Published Wednesday, 04 September 2013
Officers from Her Majesty's Revenue and Customs (HMRC) made the discovery after carrying out a planned raid on farmland close to Mayobridge on Wednesday morning.
The site contained a conveyor belt which filled six drums at a time, processing millions of litres of fuel a week.
It is believed those behind the fraud had been running the site for about a year at the cost of £15.5m to the public purse in lost revenue.
A 40ft lorry carrying a 20,000 litre tank - thought to be used to bring diesel to the site for laundering - was also seized as were 24 tonnes of waste by-products from the plant which were found at the side of the road.
A 61-year-old man has been arrested in connection with discovery and is being questioned.
Derek Dubery, senior investigations officer with HMRC, told UTV that the find was "extremely worrying."
Describing the plant, he said: "It's a sophisticated laundering set-up - very unusual in so far as its packaging [was] 25litres drums of fuel as opposed to the usual bulk containers that we see.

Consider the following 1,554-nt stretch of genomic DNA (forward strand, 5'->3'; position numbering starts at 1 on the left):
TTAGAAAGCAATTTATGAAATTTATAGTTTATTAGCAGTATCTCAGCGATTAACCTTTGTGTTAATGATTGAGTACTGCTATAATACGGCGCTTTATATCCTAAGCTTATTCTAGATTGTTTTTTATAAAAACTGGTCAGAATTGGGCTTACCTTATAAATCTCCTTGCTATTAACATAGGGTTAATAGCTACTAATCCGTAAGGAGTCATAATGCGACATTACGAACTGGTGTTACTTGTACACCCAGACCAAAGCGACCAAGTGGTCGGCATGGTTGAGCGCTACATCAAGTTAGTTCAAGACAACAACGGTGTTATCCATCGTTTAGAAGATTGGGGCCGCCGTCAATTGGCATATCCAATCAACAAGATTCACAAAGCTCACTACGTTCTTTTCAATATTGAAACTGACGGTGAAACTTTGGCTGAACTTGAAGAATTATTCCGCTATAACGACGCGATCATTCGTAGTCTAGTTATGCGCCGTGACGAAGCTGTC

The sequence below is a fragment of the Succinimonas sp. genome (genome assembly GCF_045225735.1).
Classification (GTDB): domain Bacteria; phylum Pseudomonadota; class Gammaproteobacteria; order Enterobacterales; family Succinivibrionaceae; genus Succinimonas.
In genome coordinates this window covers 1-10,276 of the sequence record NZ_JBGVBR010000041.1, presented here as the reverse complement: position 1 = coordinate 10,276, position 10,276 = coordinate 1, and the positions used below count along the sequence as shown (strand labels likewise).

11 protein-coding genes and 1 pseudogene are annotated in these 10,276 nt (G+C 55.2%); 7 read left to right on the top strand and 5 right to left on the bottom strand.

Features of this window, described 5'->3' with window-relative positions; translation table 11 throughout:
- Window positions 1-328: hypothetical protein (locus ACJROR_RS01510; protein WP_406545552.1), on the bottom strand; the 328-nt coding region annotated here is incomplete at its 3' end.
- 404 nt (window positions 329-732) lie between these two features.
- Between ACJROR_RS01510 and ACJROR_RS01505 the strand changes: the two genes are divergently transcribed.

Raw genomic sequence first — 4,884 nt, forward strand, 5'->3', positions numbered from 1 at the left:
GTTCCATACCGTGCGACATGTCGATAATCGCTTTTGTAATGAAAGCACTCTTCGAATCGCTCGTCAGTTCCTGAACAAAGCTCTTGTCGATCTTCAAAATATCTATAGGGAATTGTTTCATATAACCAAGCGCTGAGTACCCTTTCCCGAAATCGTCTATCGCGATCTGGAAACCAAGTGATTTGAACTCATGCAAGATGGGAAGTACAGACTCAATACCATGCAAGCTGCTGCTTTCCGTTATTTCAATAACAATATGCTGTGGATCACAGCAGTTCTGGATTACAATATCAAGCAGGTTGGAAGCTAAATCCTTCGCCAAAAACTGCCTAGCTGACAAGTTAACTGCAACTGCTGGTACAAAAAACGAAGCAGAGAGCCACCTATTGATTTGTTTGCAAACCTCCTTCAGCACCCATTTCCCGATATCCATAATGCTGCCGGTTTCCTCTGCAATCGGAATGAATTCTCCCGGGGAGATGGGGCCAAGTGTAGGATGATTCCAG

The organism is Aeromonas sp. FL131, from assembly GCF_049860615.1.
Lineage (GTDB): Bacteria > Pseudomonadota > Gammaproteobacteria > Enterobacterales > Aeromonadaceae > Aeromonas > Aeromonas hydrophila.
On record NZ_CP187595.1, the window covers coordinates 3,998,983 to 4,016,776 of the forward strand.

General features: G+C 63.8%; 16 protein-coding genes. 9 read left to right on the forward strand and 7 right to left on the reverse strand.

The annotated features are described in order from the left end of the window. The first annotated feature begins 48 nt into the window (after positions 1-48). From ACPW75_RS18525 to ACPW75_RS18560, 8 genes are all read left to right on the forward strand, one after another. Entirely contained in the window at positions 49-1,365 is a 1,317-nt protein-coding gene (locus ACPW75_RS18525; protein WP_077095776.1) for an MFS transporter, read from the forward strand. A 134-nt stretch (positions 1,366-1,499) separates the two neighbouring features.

"This suggests to us, at this early stage, that this is possibly fuel for export to GB.
"We've seen similar detections of unmanifested loads of these types of containers in curtain- sided HGVs transported on the ferries - passenger ferries - unmanifested. Imagine how unsafe that is!
"And these have been seized in Scotland and in Northern Ireland, on their way out of Northern Ireland."
He said that it looked like there is a burgeoning market for laundered fuel outside of Northern Ireland, which he described as "extremely worrying."
Mr Dubery added that "greedy criminals" involved in laundering were not doing this to help motorists obtain cheaper fuel, but for one reason only - to get rich.
© UTV News